Moreover, never give your baby whole nuts, as they pose a severe choking hazard. Smooth peanut butter or age-appropriate peanut-containing snacks could be used, but again, I’d advise you to use caution. Children with other known food allergies and/or eczema tend to be at increased risk of peanut allergy. If you’re at all unsure about whether your child might be allergic to peanuts, ask your pediatrician to perform an allergy test.
As lead author Professor Gideon Lack told The Guardian:27
“They should have a peanut allergy test involving a pinprick in the skin. If there is no reaction, they can start eating peanuts. If their skin comes up in a red weal measuring less than 4mm, then peanuts can be introduced to the diet carefully under medical supervision. But a larger red weal in the skin test means they probably have a peanut allergy already.
Lack said it was believed to be possible for some babies to become allergic to peanuts even before they are old enough to eat them, because peanut molecules in the environment — perhaps on the hands of an adult who has eaten a peanut butter sandwich — can enter through broken skin caused by eczema. But he said it was important to get most babies eating some form of peanut snack or food as early in their life as possible.”
Ideally, Choose Raw Organic Nuts
Raw organic nuts are a convenient superfood, and a great source of healthy fats. That said, most nuts should still be eaten in moderation. Not because they’re high in fat or calories, but rather because they’re high in protein and/or carbs. Most Americans consume three to five times more protein than they need, along with excessive starchy carbs and not enough healthy fats.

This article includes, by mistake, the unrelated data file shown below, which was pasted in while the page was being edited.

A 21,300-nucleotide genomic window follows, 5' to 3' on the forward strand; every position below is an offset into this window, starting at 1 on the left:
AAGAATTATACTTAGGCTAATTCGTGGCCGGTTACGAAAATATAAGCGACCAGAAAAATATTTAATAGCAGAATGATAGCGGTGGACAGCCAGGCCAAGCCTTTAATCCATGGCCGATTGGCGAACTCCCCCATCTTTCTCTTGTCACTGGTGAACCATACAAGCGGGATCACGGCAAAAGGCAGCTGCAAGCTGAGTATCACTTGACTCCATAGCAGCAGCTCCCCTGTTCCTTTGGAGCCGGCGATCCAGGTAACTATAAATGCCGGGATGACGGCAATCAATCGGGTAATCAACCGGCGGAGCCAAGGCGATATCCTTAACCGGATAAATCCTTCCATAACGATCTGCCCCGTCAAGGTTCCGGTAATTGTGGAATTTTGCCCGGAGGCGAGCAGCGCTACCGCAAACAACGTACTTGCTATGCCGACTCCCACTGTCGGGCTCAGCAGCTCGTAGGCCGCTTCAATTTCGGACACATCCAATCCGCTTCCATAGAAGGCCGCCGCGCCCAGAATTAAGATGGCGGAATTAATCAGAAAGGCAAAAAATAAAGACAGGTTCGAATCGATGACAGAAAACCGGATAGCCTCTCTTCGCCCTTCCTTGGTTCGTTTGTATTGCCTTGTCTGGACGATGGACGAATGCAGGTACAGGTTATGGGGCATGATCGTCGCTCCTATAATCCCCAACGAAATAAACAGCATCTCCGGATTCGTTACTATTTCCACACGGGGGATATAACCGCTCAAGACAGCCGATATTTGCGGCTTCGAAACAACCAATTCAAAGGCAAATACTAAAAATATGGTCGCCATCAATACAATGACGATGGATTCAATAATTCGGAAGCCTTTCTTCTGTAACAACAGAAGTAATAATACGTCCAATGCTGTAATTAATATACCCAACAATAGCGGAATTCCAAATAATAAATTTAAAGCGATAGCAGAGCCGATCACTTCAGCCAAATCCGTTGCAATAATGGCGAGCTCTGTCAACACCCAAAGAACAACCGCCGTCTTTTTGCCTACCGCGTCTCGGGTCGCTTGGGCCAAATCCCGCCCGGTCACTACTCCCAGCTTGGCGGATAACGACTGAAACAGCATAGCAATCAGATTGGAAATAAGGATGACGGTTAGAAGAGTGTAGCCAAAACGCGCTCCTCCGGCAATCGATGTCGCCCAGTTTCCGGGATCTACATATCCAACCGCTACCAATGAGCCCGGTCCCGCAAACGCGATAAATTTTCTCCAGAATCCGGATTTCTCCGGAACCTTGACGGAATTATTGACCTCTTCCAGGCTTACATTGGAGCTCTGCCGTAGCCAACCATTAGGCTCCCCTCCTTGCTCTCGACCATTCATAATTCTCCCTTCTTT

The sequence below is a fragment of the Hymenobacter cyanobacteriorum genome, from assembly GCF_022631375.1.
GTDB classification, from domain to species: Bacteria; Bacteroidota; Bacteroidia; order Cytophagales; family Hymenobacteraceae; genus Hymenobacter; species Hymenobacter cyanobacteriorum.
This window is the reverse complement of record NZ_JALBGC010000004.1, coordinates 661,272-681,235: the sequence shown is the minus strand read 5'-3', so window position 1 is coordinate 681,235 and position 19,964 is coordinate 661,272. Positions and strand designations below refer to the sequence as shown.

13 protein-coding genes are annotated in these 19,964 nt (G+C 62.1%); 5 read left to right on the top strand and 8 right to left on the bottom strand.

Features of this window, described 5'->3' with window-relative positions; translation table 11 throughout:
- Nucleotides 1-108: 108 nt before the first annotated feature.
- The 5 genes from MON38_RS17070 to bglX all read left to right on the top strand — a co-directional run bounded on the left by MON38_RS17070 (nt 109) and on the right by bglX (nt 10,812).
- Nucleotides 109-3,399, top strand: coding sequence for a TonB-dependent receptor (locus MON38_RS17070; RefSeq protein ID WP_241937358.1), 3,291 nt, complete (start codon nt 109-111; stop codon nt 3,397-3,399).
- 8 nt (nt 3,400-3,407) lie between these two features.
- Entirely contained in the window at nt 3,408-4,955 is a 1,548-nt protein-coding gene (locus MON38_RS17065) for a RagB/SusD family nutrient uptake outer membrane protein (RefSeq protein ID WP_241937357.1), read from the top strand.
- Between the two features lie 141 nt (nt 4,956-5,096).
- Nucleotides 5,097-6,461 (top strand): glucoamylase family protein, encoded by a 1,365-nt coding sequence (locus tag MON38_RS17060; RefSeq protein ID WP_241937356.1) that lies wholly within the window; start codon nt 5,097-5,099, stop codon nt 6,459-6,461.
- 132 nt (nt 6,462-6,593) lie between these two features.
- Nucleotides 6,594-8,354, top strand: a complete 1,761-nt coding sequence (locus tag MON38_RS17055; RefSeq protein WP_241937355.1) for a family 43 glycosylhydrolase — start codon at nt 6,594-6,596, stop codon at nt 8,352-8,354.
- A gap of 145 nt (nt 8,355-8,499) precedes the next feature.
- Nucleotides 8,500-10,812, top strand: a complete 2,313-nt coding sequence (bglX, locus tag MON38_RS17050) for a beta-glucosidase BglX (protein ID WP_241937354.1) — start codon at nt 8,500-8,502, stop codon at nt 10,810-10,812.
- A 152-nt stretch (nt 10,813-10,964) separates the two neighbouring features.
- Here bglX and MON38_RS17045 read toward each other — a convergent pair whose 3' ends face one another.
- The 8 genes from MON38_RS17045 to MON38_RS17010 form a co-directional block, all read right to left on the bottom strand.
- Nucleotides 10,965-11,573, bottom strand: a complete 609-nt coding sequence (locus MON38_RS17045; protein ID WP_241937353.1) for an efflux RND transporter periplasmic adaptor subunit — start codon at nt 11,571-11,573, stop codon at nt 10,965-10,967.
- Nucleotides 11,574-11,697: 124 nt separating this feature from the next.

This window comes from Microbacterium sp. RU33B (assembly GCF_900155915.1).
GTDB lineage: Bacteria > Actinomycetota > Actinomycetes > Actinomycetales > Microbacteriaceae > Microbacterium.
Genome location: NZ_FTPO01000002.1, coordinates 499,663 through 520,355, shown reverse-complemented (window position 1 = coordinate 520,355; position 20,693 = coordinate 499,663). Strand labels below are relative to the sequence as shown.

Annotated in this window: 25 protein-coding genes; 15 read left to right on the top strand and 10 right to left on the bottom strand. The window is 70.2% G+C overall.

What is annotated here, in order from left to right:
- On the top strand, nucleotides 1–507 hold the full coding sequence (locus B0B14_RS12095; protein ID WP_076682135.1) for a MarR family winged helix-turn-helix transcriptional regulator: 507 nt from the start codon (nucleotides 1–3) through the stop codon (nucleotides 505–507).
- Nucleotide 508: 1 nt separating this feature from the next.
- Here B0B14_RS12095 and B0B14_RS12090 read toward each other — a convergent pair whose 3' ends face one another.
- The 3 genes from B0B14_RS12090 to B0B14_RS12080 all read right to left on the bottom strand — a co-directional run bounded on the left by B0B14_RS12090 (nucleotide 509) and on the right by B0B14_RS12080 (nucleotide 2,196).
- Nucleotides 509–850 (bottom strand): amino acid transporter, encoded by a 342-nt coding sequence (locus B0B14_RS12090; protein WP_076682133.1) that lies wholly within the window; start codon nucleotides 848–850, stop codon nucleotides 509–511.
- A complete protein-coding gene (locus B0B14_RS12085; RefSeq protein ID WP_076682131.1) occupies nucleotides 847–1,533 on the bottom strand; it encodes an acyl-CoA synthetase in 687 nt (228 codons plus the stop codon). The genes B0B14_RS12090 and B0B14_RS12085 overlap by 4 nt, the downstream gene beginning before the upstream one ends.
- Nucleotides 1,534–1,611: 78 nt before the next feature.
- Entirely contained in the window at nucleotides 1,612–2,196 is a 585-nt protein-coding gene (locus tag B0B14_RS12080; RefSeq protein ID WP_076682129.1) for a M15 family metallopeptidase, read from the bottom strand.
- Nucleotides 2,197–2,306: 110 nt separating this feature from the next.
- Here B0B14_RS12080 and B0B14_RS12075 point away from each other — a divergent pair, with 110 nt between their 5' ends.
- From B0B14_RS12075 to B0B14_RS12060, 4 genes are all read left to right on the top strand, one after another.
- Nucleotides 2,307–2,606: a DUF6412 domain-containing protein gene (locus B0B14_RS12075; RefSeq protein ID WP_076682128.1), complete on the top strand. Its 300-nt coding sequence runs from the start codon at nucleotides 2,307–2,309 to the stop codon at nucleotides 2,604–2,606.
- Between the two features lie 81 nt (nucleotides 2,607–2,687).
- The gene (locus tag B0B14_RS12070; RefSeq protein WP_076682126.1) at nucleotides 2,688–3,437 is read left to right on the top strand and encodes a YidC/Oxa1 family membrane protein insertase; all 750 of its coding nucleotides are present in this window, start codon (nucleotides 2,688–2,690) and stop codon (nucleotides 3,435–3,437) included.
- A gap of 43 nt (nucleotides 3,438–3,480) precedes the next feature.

Excess dietary protein can lead to elevated blood sugar, weight gain, kidney stress, leaching of bone minerals, and stimulation of cancer cells, and it’s easy to overdo it if you eat a few handfuls of high-protein nuts like almonds or pistachios. A more ideal protein intake is likely around one-half gram of protein per pound of lean body mass, which for most is 40 to 70 grams a day. This is why I favor macadamias and pecans, as they have the lowest protein and highest fat content.
As a general rule, I do not recommend peanuts, due to the risk of pesticide and aflatoxin contamination. However, complete abstinence from early childhood could potentially increase your child’s risk of developing a peanut allergy, so you’ll have to weigh the various risks and benefits.
Opting for an organic brand of peanut butter that contains nothing but ground peanuts will help you avoid the risk of pesticides. Before introducing peanut butter, be sure to perform an allergy test to avoid a potential disaster.